The Miami Herald
October 29, 2006
A project to replenish the area’s native mangrove forest is becoming a labor of love and a work of art through the Reclamation Project.
By Rashida Bartley
The day was hot, sticky and smelly — a mosquito’s paradise and a beachgoer’s nightmare — unless, like Xavier Cortada, you were on a mission to help reforest South Florida’s mangroves along Biscayne Bay.
Cortada, 42, a noted Miami artist and environmental activist, recently trudged through the mangroves of Oleta River State Park in North Miami and Crandon Park in Key Biscayne. Accompanying him was a team of five or six volunteers, some wearing rubber boots, others in old sneakers and gloves, who painstakingly collected seedlings that had fallen prematurely.
”The mangroves are kind of stinky,” said Miami Beach resident Alex Montalvo, who participated in the Oct. 13 collection at Oleta River State Park and in other similar projects. ”Actually, the smellier the swamp, the healthier it is,” Montalvo said.
For Cortada, a healthy swamp means bringing back the trees that once filled the miles of mangroves that were Miami Beach before development. The mangroves, he said, were destroyed to make way for streets such as Lincoln Road. Now, as part of the Reclamation Project, businesses in South Beach and children at Key Biscayne Community School will care for more than 2,500 collected seedlings, Cortada said.
”We are taking what nature throws away here and putting it in a place where man has thrown away nature,” Cortada said.
Volunteers are canvassing South Beach shops to hang the seedlings, which are in clear plastic cups, in their windows. The project, which was launched earlier this year, is designed as a public arts program.
A number of community and environmental organizations, including Citizens for a Better South Florida and Miami-Dade County Department of Environmental Resources, designed the Reclamation Project, which so far has received about $5,000 in donations, including $2,500 from Miami-Dade County Cultural Affairs, Cortada said.
”The art is not having people collect seedlings; the art is having the volunteers — the ambassadors — ask the people inside those concrete structures to have nature inside their offices,” Cortada said.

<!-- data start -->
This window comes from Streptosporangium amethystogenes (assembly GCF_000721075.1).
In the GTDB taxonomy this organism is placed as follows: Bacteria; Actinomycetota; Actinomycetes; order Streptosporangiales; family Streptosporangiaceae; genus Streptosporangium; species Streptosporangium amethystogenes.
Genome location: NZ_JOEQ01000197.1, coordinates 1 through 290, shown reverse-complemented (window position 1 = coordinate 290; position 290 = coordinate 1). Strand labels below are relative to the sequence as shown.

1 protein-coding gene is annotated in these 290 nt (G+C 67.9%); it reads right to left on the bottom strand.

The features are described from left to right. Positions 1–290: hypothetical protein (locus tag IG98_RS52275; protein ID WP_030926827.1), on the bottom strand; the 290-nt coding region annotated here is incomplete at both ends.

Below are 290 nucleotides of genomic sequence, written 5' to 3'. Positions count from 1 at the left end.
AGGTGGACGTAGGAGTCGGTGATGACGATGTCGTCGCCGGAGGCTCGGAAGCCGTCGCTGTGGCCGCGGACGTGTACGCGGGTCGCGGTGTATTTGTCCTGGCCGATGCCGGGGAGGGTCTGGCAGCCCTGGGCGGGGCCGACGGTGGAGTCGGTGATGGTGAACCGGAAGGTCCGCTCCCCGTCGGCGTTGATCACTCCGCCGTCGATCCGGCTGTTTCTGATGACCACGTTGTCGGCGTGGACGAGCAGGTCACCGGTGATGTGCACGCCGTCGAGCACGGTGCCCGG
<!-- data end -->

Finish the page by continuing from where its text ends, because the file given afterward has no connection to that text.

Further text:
Businesses and Key Biscayne schoolchildren will be responsible for caring for the seedlings, which primarily involves watering them, until mid-December when Xavier and his volunteers will retrieve the budding plants and replant them along the bay.
In Key Biscayne, the Community School’s PTA is coordinating a project with science teachers so children can take home a mangrove seedling to grow and then plant at Bearcut Preserve or Bill Baggs State Park.
In Miami Beach, Books & Books on Lincoln Road already has hung 72 of the seedlings in its windows.
”It is beautiful and evoking enormous response,” said Books & Books South Beach store manager Vivienne Evans. Customers, she said, have expressed genuine interest in the project.
”It seems to me that people are interested in the plight of the mangrove,” Evans said.
Cortada said that is the kind of public reaction the arts project wants.
”My audience is not the people who know about nature; my audience is the people who have no clue about nature,” he said.
During the Oct. 18 seedling collection at Bearcut Preserve at the north end of Crandon Park, volunteers learned about nature and its enemies. Along with the expected bugs, ants and mosquitoes were combs, bottles, deodorant containers, shoes, oil bottles, sneakers and flip-flops.
”I hate all the trash,” said Gisela Franceschi, a mother at Key Biscayne Community School.
Reclamation Project manager Jackie Kellogg said it is important to see beyond the bugs and trash.
”These are our great oaks,” Kellogg said of the small seedlings. “This is a forest.”